Applied Physics

ICTP Multidisciplinary Laboratory

Hosting experimental research at ICTP

The ICTP MLab promotes interdisciplinary experimental activities based on advanced instruments and methods developed in basic physics research. The aim of this programme is to stimulate synergic cooperation with other research laboratories in the Trieste area as well as at national and international levels. MLab activities include scientific instrumentation development, novel detector and electronic circuit design and prototyping, X-ray imaging and accelerator-based analytical techniques. The goal is also to involve visiting scientists and PhD students from developing countries in hands-on activities, including:

  • ICTP-INFN Microprocessor Laboratory: Microprocessors and microelectronics have brought about a revolution in computer science, manufacturing, and telecommunications, as well as in space and high-energy physics. To ensure that scientists from developing countries have access to this technology, ICTP, in collaboration with the Italian National Institute of Nuclear Physics  (INFN), and other partners such as CERN and Actel Corp., offers courses on microelectronics and their applications in physics and experimental research. The Microprocessor Laboratory has cutting-edge technological alternatives for the design of instrumentation, including classical board-level design using microprocessors and programmable hardware logic devices, and the design of application-specific integrated circuits.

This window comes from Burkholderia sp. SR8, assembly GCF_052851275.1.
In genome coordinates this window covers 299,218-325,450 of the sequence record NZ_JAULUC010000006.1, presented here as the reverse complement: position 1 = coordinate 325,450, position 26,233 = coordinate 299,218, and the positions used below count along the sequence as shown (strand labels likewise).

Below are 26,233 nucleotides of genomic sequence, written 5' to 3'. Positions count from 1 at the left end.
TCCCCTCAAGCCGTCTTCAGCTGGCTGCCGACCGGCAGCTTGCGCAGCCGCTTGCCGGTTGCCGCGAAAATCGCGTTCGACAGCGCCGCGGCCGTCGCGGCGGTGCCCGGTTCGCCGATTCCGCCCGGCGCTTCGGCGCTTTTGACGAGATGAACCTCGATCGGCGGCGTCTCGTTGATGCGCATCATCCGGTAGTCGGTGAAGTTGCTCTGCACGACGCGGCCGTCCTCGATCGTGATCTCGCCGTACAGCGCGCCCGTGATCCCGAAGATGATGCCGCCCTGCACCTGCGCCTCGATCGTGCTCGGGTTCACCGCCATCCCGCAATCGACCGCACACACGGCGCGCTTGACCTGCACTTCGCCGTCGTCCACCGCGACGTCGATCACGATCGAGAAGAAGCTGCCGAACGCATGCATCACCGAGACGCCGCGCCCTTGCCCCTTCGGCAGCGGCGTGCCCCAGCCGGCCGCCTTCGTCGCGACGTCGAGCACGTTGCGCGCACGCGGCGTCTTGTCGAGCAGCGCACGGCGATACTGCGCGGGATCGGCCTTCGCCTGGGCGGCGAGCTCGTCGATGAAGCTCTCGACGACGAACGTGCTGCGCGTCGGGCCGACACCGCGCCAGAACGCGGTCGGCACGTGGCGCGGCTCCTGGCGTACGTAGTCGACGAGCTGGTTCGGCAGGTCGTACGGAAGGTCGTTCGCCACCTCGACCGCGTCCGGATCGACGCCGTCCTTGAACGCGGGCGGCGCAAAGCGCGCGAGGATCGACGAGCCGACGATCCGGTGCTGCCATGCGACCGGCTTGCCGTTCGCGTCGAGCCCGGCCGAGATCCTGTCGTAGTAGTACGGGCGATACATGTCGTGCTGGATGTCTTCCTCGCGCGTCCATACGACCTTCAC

• Plasma-Focus Laboratory: The Plasma-Focus Laboratory explores applications in materials, medical and plasma sciences using a plasma-focus device, a relatively inexpensive, non-radioactive, compact, and efficient source of plasma and radiation. The Dense Plasma Focus device (DPF) applications include characterization of nano-technology materials; dynamical defectoscopy of fast moving or rotating objects (such as tyres and airplane turbines), materials testing, explosives and other illicit materials detection, and production of isotopes for medical diagnosis and cancer therapy.
  • X-ray Imaging Laboratory: The Imaging Laboratory uses X-rays to study artefacts, and also offers non-destructive analysis methods for disciplines ranging from material sciences to geology. With recent funding from the local government of Regione Friuli Venezia Giulia, the Laboratory is developing a compact portable device based on X-ray fluorescence for the in-situ, non-destructive, chemical characterization of a wide range of materials of interest to cultural heritage.
  • Accelerator Mass Spectrometry: Accelerator Mass Spectrometry (AMS) is an analytical technique that measures carbon-14 and long-lived radionuclides to give accurate dates for archaeology and cultural heritage studies; AMS is also widely used in biomedical research. By collaborating with Italy's top AMS facilities in Caserta, ICTP provides access for scientists from developing countries to use advanced equipment that cannot be found in their home countries.